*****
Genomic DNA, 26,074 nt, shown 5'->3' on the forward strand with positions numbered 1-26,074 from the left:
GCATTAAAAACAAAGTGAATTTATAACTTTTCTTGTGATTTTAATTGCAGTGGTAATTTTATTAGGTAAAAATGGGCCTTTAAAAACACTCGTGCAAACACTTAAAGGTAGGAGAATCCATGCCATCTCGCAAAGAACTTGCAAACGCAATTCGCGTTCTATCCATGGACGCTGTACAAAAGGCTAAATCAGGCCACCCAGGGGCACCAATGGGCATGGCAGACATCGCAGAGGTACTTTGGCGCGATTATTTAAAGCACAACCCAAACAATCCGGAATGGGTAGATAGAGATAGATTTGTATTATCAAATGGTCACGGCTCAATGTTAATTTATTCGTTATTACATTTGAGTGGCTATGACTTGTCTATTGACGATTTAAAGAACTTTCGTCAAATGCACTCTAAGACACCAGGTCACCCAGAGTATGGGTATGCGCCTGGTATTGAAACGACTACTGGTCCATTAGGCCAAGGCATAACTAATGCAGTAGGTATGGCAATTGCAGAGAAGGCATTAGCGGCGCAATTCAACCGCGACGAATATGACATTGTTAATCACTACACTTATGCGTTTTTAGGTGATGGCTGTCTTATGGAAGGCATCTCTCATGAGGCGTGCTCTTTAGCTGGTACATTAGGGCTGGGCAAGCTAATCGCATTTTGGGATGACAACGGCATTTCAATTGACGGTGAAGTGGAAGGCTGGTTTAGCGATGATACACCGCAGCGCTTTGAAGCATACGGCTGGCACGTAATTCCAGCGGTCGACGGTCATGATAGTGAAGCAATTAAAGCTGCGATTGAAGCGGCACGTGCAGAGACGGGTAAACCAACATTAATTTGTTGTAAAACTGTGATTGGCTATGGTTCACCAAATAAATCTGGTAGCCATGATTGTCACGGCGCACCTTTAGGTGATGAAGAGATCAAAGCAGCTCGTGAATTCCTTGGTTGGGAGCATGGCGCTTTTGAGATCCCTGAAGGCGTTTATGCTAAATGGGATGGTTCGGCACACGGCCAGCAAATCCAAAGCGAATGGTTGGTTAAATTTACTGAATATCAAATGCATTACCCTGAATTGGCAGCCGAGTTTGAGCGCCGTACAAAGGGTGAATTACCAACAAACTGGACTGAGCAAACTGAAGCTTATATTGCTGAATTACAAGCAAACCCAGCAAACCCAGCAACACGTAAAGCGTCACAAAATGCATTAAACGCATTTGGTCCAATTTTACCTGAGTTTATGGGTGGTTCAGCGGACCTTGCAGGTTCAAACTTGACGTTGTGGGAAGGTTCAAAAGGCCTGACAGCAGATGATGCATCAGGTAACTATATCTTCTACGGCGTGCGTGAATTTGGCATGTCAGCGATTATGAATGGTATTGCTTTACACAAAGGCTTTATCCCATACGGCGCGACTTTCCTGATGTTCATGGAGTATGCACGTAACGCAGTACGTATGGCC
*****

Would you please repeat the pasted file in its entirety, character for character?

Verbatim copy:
Genomic DNA, 26,074 nt, shown 5'->3' on the forward strand with positions numbered 1-26,074 from the left:
GCATTAAAAACAAAGTGAATTTATAACTTTTCTTGTGATTTTAATTGCAGTGGTAATTTTATTAGGTAAAAATGGGCCTTTAAAAACACTCGTGCAAACACTTAAAGGTAGGAGAATCCATGCCATCTCGCAAAGAACTTGCAAACGCAATTCGCGTTCTATCCATGGACGCTGTACAAAAGGCTAAATCAGGCCACCCAGGGGCACCAATGGGCATGGCAGACATCGCAGAGGTACTTTGGCGCGATTATTTAAAGCACAACCCAAACAATCCGGAATGGGTAGATAGAGATAGATTTGTATTATCAAATGGTCACGGCTCAATGTTAATTTATTCGTTATTACATTTGAGTGGCTATGACTTGTCTATTGACGATTTAAAGAACTTTCGTCAAATGCACTCTAAGACACCAGGTCACCCAGAGTATGGGTATGCGCCTGGTATTGAAACGACTACTGGTCCATTAGGCCAAGGCATAACTAATGCAGTAGGTATGGCAATTGCAGAGAAGGCATTAGCGGCGCAATTCAACCGCGACGAATATGACATTGTTAATCACTACACTTATGCGTTTTTAGGTGATGGCTGTCTTATGGAAGGCATCTCTCATGAGGCGTGCTCTTTAGCTGGTACATTAGGGCTGGGCAAGCTAATCGCATTTTGGGATGACAACGGCATTTCAATTGACGGTGAAGTGGAAGGCTGGTTTAGCGATGATACACCGCAGCGCTTTGAAGCATACGGCTGGCACGTAATTCCAGCGGTCGACGGTCATGATAGTGAAGCAATTAAAGCTGCGATTGAAGCGGCACGTGCAGAGACGGGTAAACCAACATTAATTTGTTGTAAAACTGTGATTGGCTATGGTTCACCAAATAAATCTGGTAGCCATGATTGTCACGGCGCACCTTTAGGTGATGAAGAGATCAAAGCAGCTCGTGAATTCCTTGGTTGGGAGCATGGCGCTTTTGAGATCCCTGAAGGCGTTTATGCTAAATGGGATGGTTCGGCACACGGCCAGCAAATCCAAAGCGAATGGTTGGTTAAATTTACTGAATATCAAATGCATTACCCTGAATTGGCAGCCGAGTTTGAGCGCCGTACAAAGGGTGAATTACCAACAAACTGGACTGAGCAAACTGAAGCTTATATTGCTGAATTACAAGCAAACCCAGCAAACCCAGCAACACGTAAAGCGTCACAAAATGCATTAAACGCATTTGGTCCAATTTTACCTGAGTTTATGGGTGGTTCAGCGGACCTTGCAGGTTCAAACTTGACGTTGTGGGAAGGTTCAAAAGGCCTGACAGCAGATGATGCATCAGGTAACTATATCTTCTACGGCGTGCGTGAATTTGGCATGTCAGCGATTATGAATGGTATTGCTTTACACAAAGGCTTTATCCCATACGGCGCGACTTTCCTGATGTTCATGGAGTATGCACGTAACGCAGTACGTATGGCC